Because in areas where blue lights are used, a goodly number of the residents (and thus the drivers) know what they mean (that a volunteer firefighter is responding to an emergency) and extend said courtesy.

    There aren't as many problems with them as some folks would like to believe there are. Anybody who's going to be stupid while running a blue light will probably be just as stupid without one.
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    Quote Originally Posted by tree68 View Post

    There aren't as many problems with them as some folks would like to believe there are. Anybody who's going to be stupid while running a blue light will probably be just as stupid without one.
    There is a lot of truth in that statement. Blue lights (red lights, whatever) don't cause accidents. Idiots who never should have been allowed to run them in the first place do.
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    Quote Originally Posted by ChiefKN View Post
    In NJ it is no longer a courtesy light. You need to yield. True in a few states.
    And it causes more confusion than ever. Cars pull over to let the blue light go by...and then the blue lighter sits at a traffic light, waiting for the light to change...and all traffic stops wondering what the heck is going on. Watched it happen a few times this past week.

    Why a car that can't exceed the speed limit needs to warn people (going the same speed limit) to move is beyond me.
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    Quote Originally Posted by Bones42 View Post
    And it causes more confusion than ever. Cars pull over to let the blue light go by...and then the blue lighter sits at a traffic light, waiting for the light to change...and all traffic stops wondering what the heck is going on. Watched it happen a few times this past week.

    Why a car that can't exceed the speed limit needs to warn people (going the same speed limit) to move is beyond me.
    I hear you.. I'm not a huge fan of the lights. I know that back when I ran with a blue light, I would shut it off at red lights.

    However, there are some instances where it can get you through traffic easier and some people do move over.

    The time it saves is probably not significant, but that could (arguably) be said for red lights as well.
    I am now a past chief and the views, opinions, and comments are mine and mine alone. I do not speak for any department or in any official capacity. Although, they would be smart to listen to me.

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    The difference is the majority of people recognize a firetruck, ambulance or squad car running lights.

    Many look at a POV with red or blue lights and go WTF?
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    Quote Originally Posted by Bones42 View Post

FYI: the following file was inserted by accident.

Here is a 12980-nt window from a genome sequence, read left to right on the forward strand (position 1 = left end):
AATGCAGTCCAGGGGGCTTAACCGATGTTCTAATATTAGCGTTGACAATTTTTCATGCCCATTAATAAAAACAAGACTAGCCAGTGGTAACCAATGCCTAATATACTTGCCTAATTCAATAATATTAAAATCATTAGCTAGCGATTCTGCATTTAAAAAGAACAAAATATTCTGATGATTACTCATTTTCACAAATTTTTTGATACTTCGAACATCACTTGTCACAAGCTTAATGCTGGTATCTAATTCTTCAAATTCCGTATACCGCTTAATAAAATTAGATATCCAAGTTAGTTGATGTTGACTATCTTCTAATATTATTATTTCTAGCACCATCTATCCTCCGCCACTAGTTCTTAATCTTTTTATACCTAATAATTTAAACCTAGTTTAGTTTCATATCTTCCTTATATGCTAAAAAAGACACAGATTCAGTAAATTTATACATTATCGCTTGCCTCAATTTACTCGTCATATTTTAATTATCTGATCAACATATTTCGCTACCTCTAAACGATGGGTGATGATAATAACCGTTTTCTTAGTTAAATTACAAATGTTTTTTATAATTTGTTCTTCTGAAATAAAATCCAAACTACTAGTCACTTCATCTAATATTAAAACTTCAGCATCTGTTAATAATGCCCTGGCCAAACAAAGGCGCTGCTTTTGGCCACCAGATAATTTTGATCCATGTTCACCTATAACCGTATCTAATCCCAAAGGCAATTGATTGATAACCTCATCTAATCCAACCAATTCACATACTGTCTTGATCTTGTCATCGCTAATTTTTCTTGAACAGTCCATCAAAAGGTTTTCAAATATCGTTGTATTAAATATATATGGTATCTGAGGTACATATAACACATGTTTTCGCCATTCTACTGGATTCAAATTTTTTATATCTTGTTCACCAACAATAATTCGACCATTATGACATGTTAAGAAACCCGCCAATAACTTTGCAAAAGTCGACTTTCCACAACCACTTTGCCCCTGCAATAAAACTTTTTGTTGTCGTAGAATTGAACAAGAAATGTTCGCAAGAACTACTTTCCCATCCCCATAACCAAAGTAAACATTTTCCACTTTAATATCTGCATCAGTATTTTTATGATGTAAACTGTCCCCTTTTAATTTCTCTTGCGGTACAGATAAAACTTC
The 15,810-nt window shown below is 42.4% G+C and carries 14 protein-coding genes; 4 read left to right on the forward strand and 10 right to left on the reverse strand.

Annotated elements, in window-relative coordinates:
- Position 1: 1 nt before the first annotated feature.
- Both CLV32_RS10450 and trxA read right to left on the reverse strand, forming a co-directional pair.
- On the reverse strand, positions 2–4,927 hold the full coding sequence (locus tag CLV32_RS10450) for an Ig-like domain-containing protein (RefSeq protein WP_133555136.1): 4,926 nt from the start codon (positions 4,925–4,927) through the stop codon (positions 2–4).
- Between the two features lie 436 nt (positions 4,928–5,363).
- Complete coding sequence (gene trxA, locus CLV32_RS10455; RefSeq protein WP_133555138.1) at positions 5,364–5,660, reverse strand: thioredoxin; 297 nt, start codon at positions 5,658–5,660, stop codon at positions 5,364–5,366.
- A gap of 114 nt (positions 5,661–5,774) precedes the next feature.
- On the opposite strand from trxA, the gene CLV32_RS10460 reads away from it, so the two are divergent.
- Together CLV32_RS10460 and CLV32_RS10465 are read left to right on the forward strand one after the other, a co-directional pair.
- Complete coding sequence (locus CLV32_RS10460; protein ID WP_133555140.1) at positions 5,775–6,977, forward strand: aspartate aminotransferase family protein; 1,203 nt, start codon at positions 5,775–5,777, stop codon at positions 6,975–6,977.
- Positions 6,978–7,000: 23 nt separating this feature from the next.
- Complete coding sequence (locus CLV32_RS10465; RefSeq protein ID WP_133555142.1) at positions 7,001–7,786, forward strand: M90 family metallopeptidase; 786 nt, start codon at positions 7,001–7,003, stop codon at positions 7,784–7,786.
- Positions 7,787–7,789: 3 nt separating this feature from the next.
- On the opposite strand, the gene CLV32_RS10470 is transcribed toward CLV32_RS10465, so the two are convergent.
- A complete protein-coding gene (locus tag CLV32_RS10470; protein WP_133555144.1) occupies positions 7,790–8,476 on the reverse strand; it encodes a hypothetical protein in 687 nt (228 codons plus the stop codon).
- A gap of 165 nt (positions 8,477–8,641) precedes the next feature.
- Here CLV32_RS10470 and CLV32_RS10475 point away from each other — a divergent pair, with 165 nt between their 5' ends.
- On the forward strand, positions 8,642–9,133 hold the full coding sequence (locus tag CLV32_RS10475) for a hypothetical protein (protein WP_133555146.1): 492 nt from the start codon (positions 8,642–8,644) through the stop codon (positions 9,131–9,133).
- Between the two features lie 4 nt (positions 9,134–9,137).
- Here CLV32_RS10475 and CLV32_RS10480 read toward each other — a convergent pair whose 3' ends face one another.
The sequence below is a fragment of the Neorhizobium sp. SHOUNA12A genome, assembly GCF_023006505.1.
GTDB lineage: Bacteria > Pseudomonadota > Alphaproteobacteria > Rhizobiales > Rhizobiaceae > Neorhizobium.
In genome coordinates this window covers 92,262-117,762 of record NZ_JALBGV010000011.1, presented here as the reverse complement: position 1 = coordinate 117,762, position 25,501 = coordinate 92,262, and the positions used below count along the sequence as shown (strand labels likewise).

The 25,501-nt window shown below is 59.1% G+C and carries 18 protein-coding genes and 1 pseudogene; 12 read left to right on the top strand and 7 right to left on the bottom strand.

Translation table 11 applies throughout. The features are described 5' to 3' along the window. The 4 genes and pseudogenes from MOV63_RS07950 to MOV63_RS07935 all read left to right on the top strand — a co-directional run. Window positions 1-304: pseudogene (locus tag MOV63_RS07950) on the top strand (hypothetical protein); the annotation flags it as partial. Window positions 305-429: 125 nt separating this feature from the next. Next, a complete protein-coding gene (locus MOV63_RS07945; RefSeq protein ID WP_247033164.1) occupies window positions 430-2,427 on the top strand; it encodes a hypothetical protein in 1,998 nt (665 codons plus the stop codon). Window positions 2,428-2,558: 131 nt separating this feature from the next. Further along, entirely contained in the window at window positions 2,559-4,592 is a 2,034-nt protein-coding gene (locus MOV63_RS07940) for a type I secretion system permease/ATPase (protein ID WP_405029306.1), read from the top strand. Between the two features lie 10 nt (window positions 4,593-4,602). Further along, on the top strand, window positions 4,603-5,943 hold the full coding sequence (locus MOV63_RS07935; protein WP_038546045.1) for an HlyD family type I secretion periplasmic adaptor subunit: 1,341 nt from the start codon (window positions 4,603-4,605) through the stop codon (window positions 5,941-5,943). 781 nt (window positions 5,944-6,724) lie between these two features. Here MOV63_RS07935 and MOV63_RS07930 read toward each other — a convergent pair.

Why a car that can't exceed the speed limit needs to warn people (going the same speed limit) to move is beyond me.
    You don't.. if the other cars are going the speed limit. My response takes me right past the local wrinkle ranch and to them the traffic speed limit is as inapproachable as the speed of light. Of course it's this same demographic that can't see the blue light through the back window anyway.. so really it's a lose/lose.

    Full disclosure: I used to have, and use, the bluelight in my old truck. It never transferred when I bought my new one. There have been a few times where it would have been useful but by and large I don't miss it.

    I'll say there are valid reasons for emergency lights in POV.. and just as many invalid, confusing, or embarrassing ones.
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    I use a blue light, I have a dash light that I bought used. I live in a unique area where, while it is considered rural, we have a high population density and it probably doubles in the vacation months.

    anyway..Does the blue light save me time? considering my drive time to the FH, more often then not I'd say yes. This was more important before when I wasn't qualified on any of the apparatus. the extra 30 seconds or a minute I saved is the difference between making a truck, and sitting at the FH.

    Does it cause confusion? I don't think so. If I don't make the truck and pass it en route, or pass a police,ems or chief's vehicle en route I always turn my light off so as not to confuse the people.

    Call it what you will, but maybe on a Tuesday at 1pm when you get that call that sounds like BS and not a lot of people show up and you go with your blue light that minute or 30 seconds you save might be the difference in someone else's life.

    Saying that blue lights are for whackers or whatever is like saying guns kill people, people don't kill people.

    Education on part of the DOT to new/existing drivers, community outreach/awareness programs and not giving EVERYONE a blue light..would make things a lot easier.

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    The dept plate is a great idea, should solve your issues. As far as blue lights go, don't bother. They really don't help that much, despite what some people claim. Adrenalin does funny things to people.

    Quote Originally Posted by BigGriffC12 View Post
    the extra 30 seconds or a minute I saved is the difference between making a truck, and sitting at the FH.
    Minute? 30 seconds? How long is your drive to the station where you are saving that much time?! I'd be surprised if you actually saved more than 1 or 2 seconds with a blue light, unless you're also going through traffic lights and speeding excessively. I doubt even our engines save a full minute responding lights/sirens.